If you live in a place that has seasons and all, chances are you see some rather dramatic shifts in daylight hours. There is something about all of this that led to things like daylight savings. Farmers were involved as well, or at least, supposedly, their best interests. At any rate, in the winter, the days get short and as this is the true start of winter, we're dealing with the winter solstice, which is the longest day...of darkness. But that's a good thing for the many who struggle with the lack of sunlight because every day will now be rockin' progressively more daylight. As much talk as there is about the weather, there is a lot of talk about how all people talk about is the weather. So whether you're talking about weather or whether you'd rather we weren't talking about the weather, you're going to have to weather some weathering discussions.
Oh me? I don't actually hate winter, just its length. Oh what's that, life is usually about compromise? Okay, cool. Wish I could say I'll never bring it up again, but that's just not true.
I was telling some jokes last night at a comedy venue in town and this particular venue has signed headshots of all of the comics that have performed there as, I presume, headliners. There are a lot of photos, and it is a great concept, especially because headshots are, to me, the great equalizer. There is no one who will not look like an asshat, no matter how good the headshot, and that is by virtue of them having a headshot in the first place. I mean, they're a necessity for comedy and acting and all, but they are inevitably embarrassing so, oh right, they have a term for it, the Catch-22. So to Heller with it...
Much more of my time than might be healthy is spent analyzing the commonly used phrases of the Internet, my friend group, the general populace that surrounds me, and so on. I overuse "the thing is..." I have been noticing it a lot of other places, but that's because I noticed I do it and so now am super conscious of the phrase itself. And "chill," I say chill a lot. Most people don't noticed these overuses as much or, at least, are not as bothered by them, but if you point them out, there's a good chance they might be. What I'm getting at is two phrases that must go: "natch, obvi/obvs." Sure, a lot of humor is derived in ironic usage of these words, mockery of those who used them unironically. But let me tell you, it is a fine line. I am thankful I have not heard "natch" uttered in real life, but seeing it in print, even internet print, in something like Forbes...cool I'm done. If anything it sounds to me like Americans trying to sound like cool Brits. Hey, I like British stuff, and I get to pretend to write if off by being British, but I was born and raised here, and I don't say "natch." I sure have typed it a lot though today.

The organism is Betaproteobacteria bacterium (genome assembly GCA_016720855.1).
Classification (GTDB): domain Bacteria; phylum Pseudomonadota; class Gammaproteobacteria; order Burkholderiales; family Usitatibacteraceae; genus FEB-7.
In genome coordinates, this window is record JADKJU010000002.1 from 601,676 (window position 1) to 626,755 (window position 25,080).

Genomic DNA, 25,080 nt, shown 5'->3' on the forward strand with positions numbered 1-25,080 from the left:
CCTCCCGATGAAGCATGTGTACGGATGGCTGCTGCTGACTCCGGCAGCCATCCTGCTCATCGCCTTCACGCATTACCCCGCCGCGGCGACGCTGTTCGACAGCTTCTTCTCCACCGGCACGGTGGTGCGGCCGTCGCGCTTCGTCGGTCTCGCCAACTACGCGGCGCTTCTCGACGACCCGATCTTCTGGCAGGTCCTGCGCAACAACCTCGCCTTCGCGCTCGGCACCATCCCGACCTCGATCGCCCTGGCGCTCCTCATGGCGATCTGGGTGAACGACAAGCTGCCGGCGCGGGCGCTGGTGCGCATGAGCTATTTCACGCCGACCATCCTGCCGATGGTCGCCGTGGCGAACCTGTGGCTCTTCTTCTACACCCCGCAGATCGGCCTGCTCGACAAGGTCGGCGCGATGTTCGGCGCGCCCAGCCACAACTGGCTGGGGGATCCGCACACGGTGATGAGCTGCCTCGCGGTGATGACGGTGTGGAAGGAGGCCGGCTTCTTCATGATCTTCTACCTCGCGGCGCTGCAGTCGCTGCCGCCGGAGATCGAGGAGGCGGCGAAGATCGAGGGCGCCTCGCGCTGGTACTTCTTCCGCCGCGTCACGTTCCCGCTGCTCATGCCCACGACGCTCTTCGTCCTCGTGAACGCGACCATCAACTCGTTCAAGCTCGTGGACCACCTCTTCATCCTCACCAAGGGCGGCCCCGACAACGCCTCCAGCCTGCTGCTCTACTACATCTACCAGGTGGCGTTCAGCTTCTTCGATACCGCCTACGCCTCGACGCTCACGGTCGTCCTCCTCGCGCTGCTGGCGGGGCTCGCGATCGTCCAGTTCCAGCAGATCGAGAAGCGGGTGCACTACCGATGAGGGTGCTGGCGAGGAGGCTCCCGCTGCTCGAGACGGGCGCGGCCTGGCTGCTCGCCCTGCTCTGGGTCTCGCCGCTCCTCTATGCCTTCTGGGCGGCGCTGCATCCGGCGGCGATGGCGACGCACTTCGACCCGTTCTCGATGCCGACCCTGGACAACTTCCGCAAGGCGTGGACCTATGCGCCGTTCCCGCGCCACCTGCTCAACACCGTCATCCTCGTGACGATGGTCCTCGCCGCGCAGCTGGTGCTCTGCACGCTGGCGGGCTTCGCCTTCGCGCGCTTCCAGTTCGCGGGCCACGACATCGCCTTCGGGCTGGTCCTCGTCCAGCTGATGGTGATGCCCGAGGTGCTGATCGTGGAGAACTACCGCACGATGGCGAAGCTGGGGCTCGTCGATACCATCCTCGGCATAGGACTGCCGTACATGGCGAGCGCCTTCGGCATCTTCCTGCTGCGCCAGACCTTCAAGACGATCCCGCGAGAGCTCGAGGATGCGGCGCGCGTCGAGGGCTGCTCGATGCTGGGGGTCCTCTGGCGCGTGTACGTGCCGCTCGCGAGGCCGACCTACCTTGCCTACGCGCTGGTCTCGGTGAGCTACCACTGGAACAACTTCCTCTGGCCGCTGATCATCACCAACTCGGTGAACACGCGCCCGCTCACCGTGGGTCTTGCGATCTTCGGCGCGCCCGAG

In a quick holiday round-up, how is it that there are so many Christmas songs but the Jews really seem to have half-assed it for Chanukah? Maybe there's not a lot of money in holiday music...
For the purpose of printing text onto a color background I was trying to find out what font colors paired best with background colors. I pretty much googled that very thing and one of the top results was this gem of a site. Thanks Ted. I ended up just winging it.
Oh right, another quick bit about the holidays. Lost in the shuffle of Santa Claus is Santa's counterpoint, a creature that drags out the kids on the naughty list and in a somewhat grizzly turn, devours them. I'm talking about good old Krampus.
Happy holidays folks.